# OK. That is, just "throw in" surveyQuestion.
# And I believe a rigorous hypothesis test is obtained by
anova (mod0, mod2, test="Chisq")
# What's the good news? The Hypothesis Test result is EXACTLY THE
# SAME whether we test the ordinal or the nominal coding. Whew!
# Not such a big issue, then, whether we do factor or ordered when
# deciding if we can just "throw" surveyQuestion into the model.
# Now change the problem so that the "real data" is not created
# by multiplying against the pure, unadulterated surveyQuestion
# Now, the ordinal impact of the "real effect" is not reflected
# perfectly well by the data of surveyQuestion
surveyImpact <- NA
surveyImpact[surveyQuestion==1] <- 0
surveyImpact[surveyQuestion==3] <- 5
surveyImpact[surveyQuestion==5] <- 6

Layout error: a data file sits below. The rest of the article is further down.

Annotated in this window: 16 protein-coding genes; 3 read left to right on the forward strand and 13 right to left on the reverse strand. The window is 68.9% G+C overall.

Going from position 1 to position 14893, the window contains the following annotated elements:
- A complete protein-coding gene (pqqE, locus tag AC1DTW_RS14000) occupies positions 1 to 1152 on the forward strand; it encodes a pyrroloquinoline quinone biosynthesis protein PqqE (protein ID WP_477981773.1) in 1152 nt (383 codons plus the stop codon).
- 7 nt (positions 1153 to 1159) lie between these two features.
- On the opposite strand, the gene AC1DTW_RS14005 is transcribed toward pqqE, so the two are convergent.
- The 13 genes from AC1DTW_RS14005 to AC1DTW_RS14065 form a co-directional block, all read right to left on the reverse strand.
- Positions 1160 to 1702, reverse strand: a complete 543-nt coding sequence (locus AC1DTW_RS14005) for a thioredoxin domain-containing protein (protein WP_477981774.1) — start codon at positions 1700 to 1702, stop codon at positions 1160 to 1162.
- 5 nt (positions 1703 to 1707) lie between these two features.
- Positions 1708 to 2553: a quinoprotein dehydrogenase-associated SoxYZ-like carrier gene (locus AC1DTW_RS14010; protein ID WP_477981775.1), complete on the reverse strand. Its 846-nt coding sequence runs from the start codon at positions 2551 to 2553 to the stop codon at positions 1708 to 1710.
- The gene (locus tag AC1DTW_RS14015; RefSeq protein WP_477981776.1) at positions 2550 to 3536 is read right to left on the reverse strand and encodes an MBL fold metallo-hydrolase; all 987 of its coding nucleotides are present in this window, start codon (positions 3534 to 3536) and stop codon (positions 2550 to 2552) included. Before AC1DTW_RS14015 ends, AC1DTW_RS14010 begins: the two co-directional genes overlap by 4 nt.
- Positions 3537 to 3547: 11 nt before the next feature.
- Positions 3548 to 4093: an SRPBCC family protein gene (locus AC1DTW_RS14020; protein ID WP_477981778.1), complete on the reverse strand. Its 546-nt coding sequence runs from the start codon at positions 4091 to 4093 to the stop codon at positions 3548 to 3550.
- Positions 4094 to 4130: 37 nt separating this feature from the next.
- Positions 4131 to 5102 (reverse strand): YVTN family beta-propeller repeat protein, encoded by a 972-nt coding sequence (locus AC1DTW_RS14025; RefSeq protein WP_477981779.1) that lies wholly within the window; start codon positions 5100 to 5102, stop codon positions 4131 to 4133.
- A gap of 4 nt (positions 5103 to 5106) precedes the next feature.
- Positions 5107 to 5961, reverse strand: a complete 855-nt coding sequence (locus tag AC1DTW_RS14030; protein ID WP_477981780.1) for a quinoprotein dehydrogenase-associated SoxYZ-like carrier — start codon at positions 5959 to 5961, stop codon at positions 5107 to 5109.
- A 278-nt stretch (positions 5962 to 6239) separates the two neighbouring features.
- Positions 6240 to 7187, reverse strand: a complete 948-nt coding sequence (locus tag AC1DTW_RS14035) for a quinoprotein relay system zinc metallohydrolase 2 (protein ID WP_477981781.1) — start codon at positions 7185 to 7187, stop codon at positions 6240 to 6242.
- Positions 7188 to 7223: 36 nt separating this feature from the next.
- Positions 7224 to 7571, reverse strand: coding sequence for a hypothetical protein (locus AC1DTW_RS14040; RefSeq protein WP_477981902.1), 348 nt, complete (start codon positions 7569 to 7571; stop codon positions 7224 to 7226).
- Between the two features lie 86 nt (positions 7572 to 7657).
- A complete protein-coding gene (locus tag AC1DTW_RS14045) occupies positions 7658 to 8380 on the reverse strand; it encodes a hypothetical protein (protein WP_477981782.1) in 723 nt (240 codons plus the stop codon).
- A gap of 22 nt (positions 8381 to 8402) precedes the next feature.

surveyImpact[surveyQuestion==7] <- 9
surveyImpact[surveyQuestion==9] <- 14
y2 <- -5 + 4*surveyImpact + 6*x + 10 * e
# Proceed as if you were not wrong and "throw in" survey question.
mod3 <- lm(y2~x + surveyQuestion)
summary(mod3)
# Question: are you making a mistake?
# If you are one of the people who says silly things like "my p values
# are good, so I must have the correct model," the results should be
# very very sobering.
mod4 <- lm(y2~x + myufac)
summary(mod4)
# or with the ordered factor, which estimates the orthogonal
# polynomials
mod5 <- lm(y2~x + myofac)
summary(mod5)
anova(mod3,mod4, test="Chisq")
anova(mod3,mod5, test="Chisq")
# Again, the happy result that the 2 significance tests are the
# same. Both tell you that you were just flat-out wrong to put
# surveyQuestion into the regression model.